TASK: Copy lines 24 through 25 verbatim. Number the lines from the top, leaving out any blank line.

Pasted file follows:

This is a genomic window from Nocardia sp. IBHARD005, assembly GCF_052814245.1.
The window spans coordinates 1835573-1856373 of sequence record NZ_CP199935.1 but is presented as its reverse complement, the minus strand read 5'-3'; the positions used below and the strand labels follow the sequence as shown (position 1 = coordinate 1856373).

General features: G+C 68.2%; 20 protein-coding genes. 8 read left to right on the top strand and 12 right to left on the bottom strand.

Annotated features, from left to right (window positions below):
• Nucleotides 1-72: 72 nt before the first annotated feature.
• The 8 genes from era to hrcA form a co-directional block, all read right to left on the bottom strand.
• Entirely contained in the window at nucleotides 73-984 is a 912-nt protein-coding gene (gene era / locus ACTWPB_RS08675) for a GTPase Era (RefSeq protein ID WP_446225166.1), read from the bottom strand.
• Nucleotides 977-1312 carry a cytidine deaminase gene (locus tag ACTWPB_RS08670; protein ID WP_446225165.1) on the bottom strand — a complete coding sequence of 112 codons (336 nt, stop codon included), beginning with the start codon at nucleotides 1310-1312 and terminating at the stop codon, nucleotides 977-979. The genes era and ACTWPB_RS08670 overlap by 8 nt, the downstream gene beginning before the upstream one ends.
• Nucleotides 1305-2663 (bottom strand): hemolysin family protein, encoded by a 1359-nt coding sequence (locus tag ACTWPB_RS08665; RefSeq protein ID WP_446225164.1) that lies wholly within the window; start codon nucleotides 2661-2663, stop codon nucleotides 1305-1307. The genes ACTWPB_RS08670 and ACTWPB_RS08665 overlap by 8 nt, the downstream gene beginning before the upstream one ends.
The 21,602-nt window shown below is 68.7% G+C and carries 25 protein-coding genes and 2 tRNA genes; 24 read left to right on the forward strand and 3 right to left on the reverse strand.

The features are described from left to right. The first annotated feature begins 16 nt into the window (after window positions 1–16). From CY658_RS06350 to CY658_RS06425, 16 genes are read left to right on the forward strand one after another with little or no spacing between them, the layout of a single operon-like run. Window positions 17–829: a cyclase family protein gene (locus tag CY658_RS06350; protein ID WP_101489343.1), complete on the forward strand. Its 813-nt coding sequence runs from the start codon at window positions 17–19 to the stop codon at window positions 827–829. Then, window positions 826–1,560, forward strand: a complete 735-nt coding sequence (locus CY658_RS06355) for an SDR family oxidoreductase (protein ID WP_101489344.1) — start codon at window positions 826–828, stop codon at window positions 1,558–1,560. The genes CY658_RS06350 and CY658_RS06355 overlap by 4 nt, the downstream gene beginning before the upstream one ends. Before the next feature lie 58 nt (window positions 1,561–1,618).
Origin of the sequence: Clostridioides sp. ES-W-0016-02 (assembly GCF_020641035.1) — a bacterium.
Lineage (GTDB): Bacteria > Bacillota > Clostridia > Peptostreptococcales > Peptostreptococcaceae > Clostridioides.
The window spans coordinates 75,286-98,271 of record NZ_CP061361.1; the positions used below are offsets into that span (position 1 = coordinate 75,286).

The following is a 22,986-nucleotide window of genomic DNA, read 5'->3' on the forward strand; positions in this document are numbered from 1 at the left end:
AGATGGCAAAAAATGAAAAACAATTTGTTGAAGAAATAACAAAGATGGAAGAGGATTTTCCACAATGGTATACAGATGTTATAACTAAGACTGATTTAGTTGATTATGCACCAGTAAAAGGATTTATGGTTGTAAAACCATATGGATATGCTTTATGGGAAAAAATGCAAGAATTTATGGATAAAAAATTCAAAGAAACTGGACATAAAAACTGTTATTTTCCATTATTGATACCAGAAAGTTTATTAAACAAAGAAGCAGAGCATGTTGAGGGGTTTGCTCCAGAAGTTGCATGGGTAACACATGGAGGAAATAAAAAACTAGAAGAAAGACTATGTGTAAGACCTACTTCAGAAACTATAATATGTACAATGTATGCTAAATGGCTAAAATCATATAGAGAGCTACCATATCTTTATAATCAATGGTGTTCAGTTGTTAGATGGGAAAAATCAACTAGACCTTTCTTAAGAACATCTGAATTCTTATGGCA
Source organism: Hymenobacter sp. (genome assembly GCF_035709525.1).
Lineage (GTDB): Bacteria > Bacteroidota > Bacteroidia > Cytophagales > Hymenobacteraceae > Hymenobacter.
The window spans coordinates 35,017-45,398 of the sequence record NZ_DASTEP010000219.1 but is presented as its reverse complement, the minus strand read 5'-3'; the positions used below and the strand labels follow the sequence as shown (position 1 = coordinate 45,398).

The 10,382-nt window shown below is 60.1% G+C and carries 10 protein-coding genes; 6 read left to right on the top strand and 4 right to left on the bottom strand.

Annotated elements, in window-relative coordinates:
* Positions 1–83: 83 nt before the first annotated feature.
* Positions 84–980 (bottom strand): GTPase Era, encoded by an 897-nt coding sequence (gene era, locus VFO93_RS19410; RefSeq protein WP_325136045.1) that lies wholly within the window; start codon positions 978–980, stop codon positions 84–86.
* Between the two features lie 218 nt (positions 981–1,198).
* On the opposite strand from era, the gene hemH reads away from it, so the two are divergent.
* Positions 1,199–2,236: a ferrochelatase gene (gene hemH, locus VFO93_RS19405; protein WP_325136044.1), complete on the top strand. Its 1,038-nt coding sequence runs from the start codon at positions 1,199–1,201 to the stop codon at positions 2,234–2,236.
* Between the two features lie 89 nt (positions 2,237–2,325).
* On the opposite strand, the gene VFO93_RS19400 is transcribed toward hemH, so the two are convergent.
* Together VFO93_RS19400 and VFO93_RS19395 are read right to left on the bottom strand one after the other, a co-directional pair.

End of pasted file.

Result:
* Between the two features lie 218 nt (positions 981–1,198).
* On the opposite strand from era, the gene hemH reads away from it, so the two are divergent.